But of course, in Canada it happens about five years later, and then, because Canadian top 1% income share was about a fifth lower than America’s to begin with, it takes another four years for Canada to reach the American trough from 1976. Put the oil delay and the effects of starting from a lower base together, and we can see why Canada was playing from behind.

Today, oil is influencing Canadian politics again. Under Harper and Trudeau, Canada has become much more dependent on oil revenues, and because of American fracking under Obama the oil price collapsed in half:

This has given Canada a special negative experience which many other western democracies have been spared–a little petrol withdrawal in 2015:

That stagnation came at just the right moment for Trudeau, helping him unseat Harper. Where once oil slowed the pace of change in Canada, here it sped things along a little. Trudeau’s stimulus has helped Canada make up for falling oil revenues, delivering a nice, sharp boost. But Trudeau isn’t offering much else in the way of exciting economic change. At this point he’s increasingly known for social issue advocacy–for his feminism, for his support for LGBT causes, and so on. This means that if Canada’s economy slows, or if the benefits of the Trudeau stimulus are distributed poorly, his Liberal Party is unlikely to have bold economic policies in its back pocket to turn things around or get people excited.

Now, I’ve held back on writing this piece for a while, because Canada has a wildcard. Unlike the United States, it has a significant third party–the NDP. The NDP was slated to have a leadership contest in 2017, and if that leader were some kind of Corbyn/Sanders type, future anti-establishment sentiment in Canada might find a form of left-wing expression, radically divorcing Canada’s trajectory from America’s. But the NDP leadership contest resulted in the selection of Jagmeet Singh as leader.

Singh eventually received the support of much of Thomas Mulcair’s faction. Mulcair is the former leader of the NDP who thought it would be a good strategy to compete with the Liberals by promising to be more fiscally responsible than them. This allowed the Liberal Party to steal left wing supporters who traditionally would have backed NDP. In this way, the Mulcair faction has turned the NDP from a left alternative into a party that looks an awful lot like Britain’s Liberal-Democrats–caught in the center and unable to excite anyone. Singh promises no new inspiring policies–the most radical thing about him is that he’s a Sikh and he wears a turban. This leaves the NDP effectively in an arms race with Trudeau to see who is more progressive on social issues and who can more firmly occupy the economic center. That might have been good politics once upon a time, but in a world where anti-establishment movements are on the ascension it leaves Canada without an anti-center party.

If the NDP won’t galvanize disaffected people, someone else will do it. In most western countries, absence of a strong anti-establishment left egalitarian movement has created a space for a strong anti-establishment right nationalist movement. If no one offers a little Marx, folks go for a little¬†Schmitt.

Now, the Canadian Conservative Party hasn’t figured this out yet. Like the Republican Party after Obama’s victory, it’s splintered into establishment and anti-establishment factions. In the recent Tory leadership contest, the establishment faction won out. But this is how it went at first in the Republican Party. Mitt Romney was the nominee in 2012, and many of us still believed well into 2015 that the Republicans would eventually nominate Jeb Bush or Marco Rubio rather than Trump. If Canada follows the American trajectory–and it usually does, after a while–we can expect the Conservative Party to lose the next election to Trudeau but to eventually rally around someone utterly bizarre, someone no one in Canadian politics can anticipate right now. The media often likes to offer up Kevin O’Leary as a Canadian Trump parallel, but he could be their Ted Cruz–the guy you see coming and worry about, but not the one that ends up prevailing in the end. 2017 is roughly equivalent in Trudeau’s term to 2010 for Obama, and by 2010 we knew about Cruz. We still couldn’t see Trump coming.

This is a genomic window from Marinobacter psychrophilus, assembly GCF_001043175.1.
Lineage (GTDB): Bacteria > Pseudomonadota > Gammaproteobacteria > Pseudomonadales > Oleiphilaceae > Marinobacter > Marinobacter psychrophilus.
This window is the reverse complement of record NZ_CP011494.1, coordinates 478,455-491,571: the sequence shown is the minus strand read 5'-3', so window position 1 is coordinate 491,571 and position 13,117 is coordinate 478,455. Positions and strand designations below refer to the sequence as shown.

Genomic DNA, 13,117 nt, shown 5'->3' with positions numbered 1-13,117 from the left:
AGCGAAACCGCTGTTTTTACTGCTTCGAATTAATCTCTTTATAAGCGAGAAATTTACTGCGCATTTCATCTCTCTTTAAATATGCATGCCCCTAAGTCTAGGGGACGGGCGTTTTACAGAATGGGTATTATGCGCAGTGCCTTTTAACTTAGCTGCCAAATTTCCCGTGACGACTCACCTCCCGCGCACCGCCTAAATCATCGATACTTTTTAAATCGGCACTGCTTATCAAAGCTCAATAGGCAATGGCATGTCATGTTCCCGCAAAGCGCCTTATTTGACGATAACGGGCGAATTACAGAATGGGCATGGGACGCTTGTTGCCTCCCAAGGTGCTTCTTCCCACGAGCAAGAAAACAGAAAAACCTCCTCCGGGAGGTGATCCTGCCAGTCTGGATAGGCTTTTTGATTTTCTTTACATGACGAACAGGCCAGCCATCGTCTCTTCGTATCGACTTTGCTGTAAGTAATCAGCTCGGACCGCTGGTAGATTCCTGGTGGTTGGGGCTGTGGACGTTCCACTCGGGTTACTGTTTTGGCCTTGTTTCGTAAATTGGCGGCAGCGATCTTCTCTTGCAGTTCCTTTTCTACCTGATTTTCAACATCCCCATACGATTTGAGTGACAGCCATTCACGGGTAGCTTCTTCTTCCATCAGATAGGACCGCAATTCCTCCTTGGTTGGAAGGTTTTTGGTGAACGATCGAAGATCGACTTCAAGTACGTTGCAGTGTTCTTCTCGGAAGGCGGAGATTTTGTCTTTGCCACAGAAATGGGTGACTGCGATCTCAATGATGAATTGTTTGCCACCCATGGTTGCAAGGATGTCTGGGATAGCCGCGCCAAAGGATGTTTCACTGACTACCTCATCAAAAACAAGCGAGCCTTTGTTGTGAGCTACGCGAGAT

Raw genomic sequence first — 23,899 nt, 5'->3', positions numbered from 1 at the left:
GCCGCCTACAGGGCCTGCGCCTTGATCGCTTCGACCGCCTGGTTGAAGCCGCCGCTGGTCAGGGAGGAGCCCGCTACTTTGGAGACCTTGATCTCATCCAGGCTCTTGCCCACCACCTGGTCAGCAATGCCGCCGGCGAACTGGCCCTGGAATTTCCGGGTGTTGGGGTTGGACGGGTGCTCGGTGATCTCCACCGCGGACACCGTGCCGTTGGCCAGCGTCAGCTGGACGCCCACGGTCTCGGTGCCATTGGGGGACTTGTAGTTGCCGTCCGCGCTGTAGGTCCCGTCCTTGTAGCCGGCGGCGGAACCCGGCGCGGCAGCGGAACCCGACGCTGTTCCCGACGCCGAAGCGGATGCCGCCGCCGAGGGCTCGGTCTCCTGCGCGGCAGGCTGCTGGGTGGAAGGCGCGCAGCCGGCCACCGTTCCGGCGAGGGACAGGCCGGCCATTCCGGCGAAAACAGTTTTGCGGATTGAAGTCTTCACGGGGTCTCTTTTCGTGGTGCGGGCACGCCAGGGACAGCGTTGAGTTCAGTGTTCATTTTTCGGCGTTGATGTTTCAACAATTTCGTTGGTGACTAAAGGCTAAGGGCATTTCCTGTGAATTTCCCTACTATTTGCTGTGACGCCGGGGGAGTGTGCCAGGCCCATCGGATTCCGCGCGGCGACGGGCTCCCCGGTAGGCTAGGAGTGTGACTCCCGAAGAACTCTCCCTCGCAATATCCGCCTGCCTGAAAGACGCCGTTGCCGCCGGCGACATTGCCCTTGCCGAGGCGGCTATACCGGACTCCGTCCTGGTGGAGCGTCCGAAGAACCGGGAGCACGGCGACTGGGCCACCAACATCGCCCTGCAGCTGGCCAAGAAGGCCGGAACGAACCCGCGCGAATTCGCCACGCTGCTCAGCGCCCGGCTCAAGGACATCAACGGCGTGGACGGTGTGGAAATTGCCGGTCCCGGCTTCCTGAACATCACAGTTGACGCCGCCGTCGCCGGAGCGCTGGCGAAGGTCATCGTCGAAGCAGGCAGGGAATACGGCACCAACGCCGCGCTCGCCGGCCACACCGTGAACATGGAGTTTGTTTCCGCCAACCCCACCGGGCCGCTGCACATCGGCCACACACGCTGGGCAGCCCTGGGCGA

History teaches us that right wing parties don’t wander in the wilderness forever. Eventually they figure things out. There’s always a significant chunk of people who want to keep things the way they are, or make them the way they used to be. Donald Trump has demonstrated that the right can return to relevance in its old and fiery form even after the election of someone who might at first appear to be a turning point figure. The more Canadian liberals and leftists assume that they can make the next Canadian election into a social issue dick-measuring contest between Trudeau and Singh, the more likely it is that the right will come roaring back, as vicious and bloodthirsty as ever.

The best way to prevent it? When Trudeau wins the next election–and he probably will, especially if he keeps putting up annual GDP growth over 3%–the NDP has to adapt faster and better than the Conservatives do. In the 2020s, junk Singh and go to the left, and get there faster than the Tories get right. To beat Canadian Donald Trump in the 20s, unearth Canadian Bernie Sanders. Find an heir not to Mulcair but to Tommy Douglas, the father of Canadian single payer healthcare:

They’re enamoured with the wrong Tommy.